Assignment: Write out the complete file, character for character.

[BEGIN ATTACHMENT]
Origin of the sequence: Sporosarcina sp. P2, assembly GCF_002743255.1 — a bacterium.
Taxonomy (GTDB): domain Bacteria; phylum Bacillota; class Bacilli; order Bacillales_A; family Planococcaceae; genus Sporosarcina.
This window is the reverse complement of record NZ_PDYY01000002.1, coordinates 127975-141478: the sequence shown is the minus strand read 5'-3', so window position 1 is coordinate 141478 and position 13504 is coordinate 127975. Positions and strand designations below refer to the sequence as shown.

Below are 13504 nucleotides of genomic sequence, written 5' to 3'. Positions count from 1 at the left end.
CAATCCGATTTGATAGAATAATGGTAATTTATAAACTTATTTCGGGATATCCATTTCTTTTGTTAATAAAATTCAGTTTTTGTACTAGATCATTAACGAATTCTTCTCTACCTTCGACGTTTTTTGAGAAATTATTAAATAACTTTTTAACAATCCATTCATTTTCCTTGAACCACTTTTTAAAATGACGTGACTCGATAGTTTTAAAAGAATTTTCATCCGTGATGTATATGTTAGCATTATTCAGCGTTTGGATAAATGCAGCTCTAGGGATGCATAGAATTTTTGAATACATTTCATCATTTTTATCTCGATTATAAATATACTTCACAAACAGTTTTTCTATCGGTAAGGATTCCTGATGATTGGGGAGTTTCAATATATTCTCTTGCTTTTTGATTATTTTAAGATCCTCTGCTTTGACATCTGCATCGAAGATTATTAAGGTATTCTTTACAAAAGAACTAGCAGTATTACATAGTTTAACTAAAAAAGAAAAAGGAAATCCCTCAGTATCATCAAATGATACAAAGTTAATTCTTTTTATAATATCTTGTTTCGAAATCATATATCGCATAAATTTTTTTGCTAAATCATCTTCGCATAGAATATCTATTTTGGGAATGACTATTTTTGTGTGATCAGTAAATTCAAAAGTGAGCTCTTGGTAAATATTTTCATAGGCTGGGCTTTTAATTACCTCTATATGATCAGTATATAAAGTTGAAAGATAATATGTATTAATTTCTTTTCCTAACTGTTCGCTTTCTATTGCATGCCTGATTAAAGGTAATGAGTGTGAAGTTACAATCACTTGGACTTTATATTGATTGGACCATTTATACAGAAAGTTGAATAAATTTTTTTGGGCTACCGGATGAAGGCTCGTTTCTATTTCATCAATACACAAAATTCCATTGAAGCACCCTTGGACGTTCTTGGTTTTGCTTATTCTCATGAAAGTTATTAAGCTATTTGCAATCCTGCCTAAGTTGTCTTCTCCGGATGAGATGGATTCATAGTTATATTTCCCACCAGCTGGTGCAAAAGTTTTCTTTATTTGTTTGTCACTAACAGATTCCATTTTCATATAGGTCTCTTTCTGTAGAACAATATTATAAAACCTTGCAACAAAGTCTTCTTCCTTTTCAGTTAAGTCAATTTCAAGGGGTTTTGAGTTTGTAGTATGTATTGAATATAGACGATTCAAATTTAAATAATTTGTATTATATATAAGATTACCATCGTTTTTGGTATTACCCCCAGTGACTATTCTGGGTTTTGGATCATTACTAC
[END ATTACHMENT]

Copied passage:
Origin of the sequence: Sporosarcina sp. P2, assembly GCF_002743255.1 — a bacterium.
Taxonomy (GTDB): domain Bacteria; phylum Bacillota; class Bacilli; order Bacillales_A; family Planococcaceae; genus Sporosarcina.
This window is the reverse complement of record NZ_PDYY01000002.1, coordinates 127975-141478: the sequence shown is the minus strand read 5'-3', so window position 1 is coordinate 141478 and position 13504 is coordinate 127975. Positions and strand designations below refer to the sequence as shown.

Below are 13504 nucleotides of genomic sequence, written 5' to 3'. Positions count from 1 at the left end.
CAATCCGATTTGATAGAATAATGGTAATTTATAAACTTATTTCGGGATATCCATTTCTTTTGTTAATAAAATTCAGTTTTTGTACTAGATCATTAACGAATTCTTCTCTACCTTCGACGTTTTTTGAGAAATTATTAAATAACTTTTTAACAATCCATTCATTTTCCTTGAACCACTTTTTAAAATGACGTGACTCGATAGTTTTAAAAGAATTTTCATCCGTGATGTATATGTTAGCATTATTCAGCGTTTGGATAAATGCAGCTCTAGGGATGCATAGAATTTTTGAATACATTTCATCATTTTTATCTCGATTATAAATATACTTCACAAACAGTTTTTCTATCGGTAAGGATTCCTGATGATTGGGGAGTTTCAATATATTCTCTTGCTTTTTGATTATTTTAAGATCCTCTGCTTTGACATCTGCATCGAAGATTATTAAGGTATTCTTTACAAAAGAACTAGCAGTATTACATAGTTTAACTAAAAAAGAAAAAGGAAATCCCTCAGTATCATCAAATGATACAAAGTTAATTCTTTTTATAATATCTTGTTTCGAAATCATATATCGCATAAATTTTTTTGCTAAATCATCTTCGCATAGAATATCTATTTTGGGAATGACTATTTTTGTGTGATCAGTAAATTCAAAAGTGAGCTCTTGGTAAATATTTTCATAGGCTGGGCTTTTAATTACCTCTATATGATCAGTATATAAAGTTGAAAGATAATATGTATTAATTTCTTTTCCTAACTGTTCGCTTTCTATTGCATGCCTGATTAAAGGTAATGAGTGTGAAGTTACAATCACTTGGACTTTATATTGATTGGACCATTTATACAGAAAGTTGAATAAATTTTTTTGGGCTACCGGATGAAGGCTCGTTTCTATTTCATCAATACACAAAATTCCATTGAAGCACCCTTGGACGTTCTTGGTTTTGCTTATTCTCATGAAAGTTATTAAGCTATTTGCAATCCTGCCTAAGTTGTCTTCTCCGGATGAGATGGATTCATAGTTATATTTCCCACCAGCTGGTGCAAAAGTTTTCTTTATTTGTTTGTCACTAACAGATTCCATTTTCATATAGGTCTCTTTCTGTAGAACAATATTATAAAACCTTGCAACAAAGTCTTCTTCCTTTTCAGTTAAGTCAATTTCAAGGGGTTTTGAGTTTGTAGTATGTATTGAATATAGACGATTCAAATTTAAATAATTTGTATTATATATAAGATTACCATCGTTTTTGGTATTACCCCCAGTGACTATTCTGGGTTTTGGATCATTACTAC